Is it a sign of things to come in the uncertain times we live in that, when I saw a Police van parked directly in front of the entrance to our local tube station, I hesitated before entering. I felt myself hold back, just for a second, and it seriously upset me.
In all the fifteen years I’ve lived in London I’ve never stopped living my life because of fear – I’ve deliberately kept clear of certain busy places at particular times because I don’t like huge crowds, but never because of fear. I’ve been here during terrorist attacks, and along with many other Londoners have always just kept calm and carried on, vigilant yet undefeated.
But today it wasn’t the threat of potential terrorist activity that held me back, it was more an awareness of a growing unease across the population as a whole. People are becoming more and more desperate and angry – angry at out-of-touch politicians consistently making decisions that are divisive, politicians who are then highly critical of increasing divisions in society and blame the people rather than reassess their policies.
People who have the least power but the most need are tired not only of constantly struggling but also of being dismissed as unimportant by successive governments who dangle them like puppets, unwilling players in their vanity project political games. This is how riots begin – anger leading to unrest that quickly becomes more and more heated until it all boils over and spills onto our streets, a conflagration of frustration.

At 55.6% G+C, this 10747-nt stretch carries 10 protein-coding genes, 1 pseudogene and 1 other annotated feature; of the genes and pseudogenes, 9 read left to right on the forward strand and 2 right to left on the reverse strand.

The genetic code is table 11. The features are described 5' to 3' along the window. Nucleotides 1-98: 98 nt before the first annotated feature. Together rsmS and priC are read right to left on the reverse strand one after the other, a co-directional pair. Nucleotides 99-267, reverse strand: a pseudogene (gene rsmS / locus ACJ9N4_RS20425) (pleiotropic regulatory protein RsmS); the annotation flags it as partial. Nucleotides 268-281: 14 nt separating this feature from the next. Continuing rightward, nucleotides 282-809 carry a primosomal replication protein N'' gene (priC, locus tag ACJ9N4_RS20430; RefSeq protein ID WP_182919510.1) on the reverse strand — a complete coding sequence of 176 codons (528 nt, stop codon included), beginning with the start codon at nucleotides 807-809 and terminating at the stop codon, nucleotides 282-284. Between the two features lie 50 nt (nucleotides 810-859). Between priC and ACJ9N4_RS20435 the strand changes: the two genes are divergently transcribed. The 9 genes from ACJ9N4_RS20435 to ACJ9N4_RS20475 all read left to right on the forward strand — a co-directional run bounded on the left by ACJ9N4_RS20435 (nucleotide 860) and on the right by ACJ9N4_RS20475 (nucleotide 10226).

Recently I’ve felt that sense of overheated danger spark ominously in the air again, electrifyingly charged, crisp and crackling close to the surface in some public spaces – and it was my awareness of this air of unease that stopped me in my tracks yesterday. It passed quickly enough, and I carried on with my day as usual. But just for that split-second moment, I hesitated, and that hesitation worries me…
Stream of Consciousness Saturday: Sign
I try not to be bitter about past grievances in my life, I try not to let things build up like a huge head of water pushing intensely against an overfilled dam wall, pressured fit to burst. Instead I try my best to be aware of my emotions, to allow myself to feel the hurt and the unfairness and then try hard to let it go, not in a flood but in a steady stream of release. I try to stay soft-hearted in a world determined to harden my resolve. I don’t always succeed in my quest, but I can but try… 🙂
Daily Prompt: Bitter
As a life-long people-pleaser I often feel panicked at the thought of having upset or offended anyone, afraid they won’t like me any more.
I worry beyond the point of reason when it comes to conflict, tying myself up in knots in an attempt to soothe and salve and ameliorate scenarios and situations wherever possible.
I find myself fretting to the nth degree whenever conversations threaten to develop into difficulties; to my dismay I hear myself backing off and backing down at almost every critical opportunity.
I’m feeling my levels of stress hormones rising even writing about it, and it makes me unfathomably sad to know how deeply my fragile sense of self-worth is still so utterly dependent on the external approval of others…
Daily Prompt: Panicked
Sink or Swim…
What hurtful daughter writes such damning words?
Disloyalty grips tight as guilt unfolds